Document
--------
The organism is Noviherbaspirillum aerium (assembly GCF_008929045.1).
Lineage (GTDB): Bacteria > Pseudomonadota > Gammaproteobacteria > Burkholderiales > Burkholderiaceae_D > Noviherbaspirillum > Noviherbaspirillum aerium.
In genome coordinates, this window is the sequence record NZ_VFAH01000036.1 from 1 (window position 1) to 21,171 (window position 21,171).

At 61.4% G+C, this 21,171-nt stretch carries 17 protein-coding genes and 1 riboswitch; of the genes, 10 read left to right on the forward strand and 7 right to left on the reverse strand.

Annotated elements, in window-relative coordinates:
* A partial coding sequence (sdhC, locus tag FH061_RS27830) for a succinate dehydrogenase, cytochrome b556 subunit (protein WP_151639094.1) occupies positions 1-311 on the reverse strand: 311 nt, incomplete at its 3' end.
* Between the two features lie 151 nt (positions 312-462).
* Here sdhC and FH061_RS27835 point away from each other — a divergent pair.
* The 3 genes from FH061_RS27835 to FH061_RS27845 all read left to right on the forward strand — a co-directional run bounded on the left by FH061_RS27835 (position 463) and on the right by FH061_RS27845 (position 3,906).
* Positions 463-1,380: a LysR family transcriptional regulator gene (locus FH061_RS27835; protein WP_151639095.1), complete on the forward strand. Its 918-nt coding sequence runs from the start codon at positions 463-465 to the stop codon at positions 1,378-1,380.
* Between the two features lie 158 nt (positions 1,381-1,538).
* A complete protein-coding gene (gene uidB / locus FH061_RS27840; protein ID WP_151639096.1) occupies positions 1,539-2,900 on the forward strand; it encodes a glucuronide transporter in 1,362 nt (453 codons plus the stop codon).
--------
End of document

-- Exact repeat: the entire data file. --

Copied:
The organism is Noviherbaspirillum aerium (assembly GCF_008929045.1).
Lineage (GTDB): Bacteria > Pseudomonadota > Gammaproteobacteria > Burkholderiales > Burkholderiaceae_D > Noviherbaspirillum > Noviherbaspirillum aerium.
In genome coordinates, this window is the sequence record NZ_VFAH01000036.1 from 1 (window position 1) to 21,171 (window position 21,171).

At 61.4% G+C, this 21,171-nt stretch carries 17 protein-coding genes and 1 riboswitch; of the genes, 10 read left to right on the forward strand and 7 right to left on the reverse strand.

Annotated elements, in window-relative coordinates:
* A partial coding sequence (sdhC, locus tag FH061_RS27830) for a succinate dehydrogenase, cytochrome b556 subunit (protein WP_151639094.1) occupies positions 1-311 on the reverse strand: 311 nt, incomplete at its 3' end.
* Between the two features lie 151 nt (positions 312-462).
* Here sdhC and FH061_RS27835 point away from each other — a divergent pair.
* The 3 genes from FH061_RS27835 to FH061_RS27845 all read left to right on the forward strand — a co-directional run bounded on the left by FH061_RS27835 (position 463) and on the right by FH061_RS27845 (position 3,906).
* Positions 463-1,380: a LysR family transcriptional regulator gene (locus FH061_RS27835; protein WP_151639095.1), complete on the forward strand. Its 918-nt coding sequence runs from the start codon at positions 463-465 to the stop codon at positions 1,378-1,380.
* Between the two features lie 158 nt (positions 1,381-1,538).
* A complete protein-coding gene (gene uidB / locus FH061_RS27840; protein ID WP_151639096.1) occupies positions 1,539-2,900 on the forward strand; it encodes a glucuronide transporter in 1,362 nt (453 codons plus the stop codon).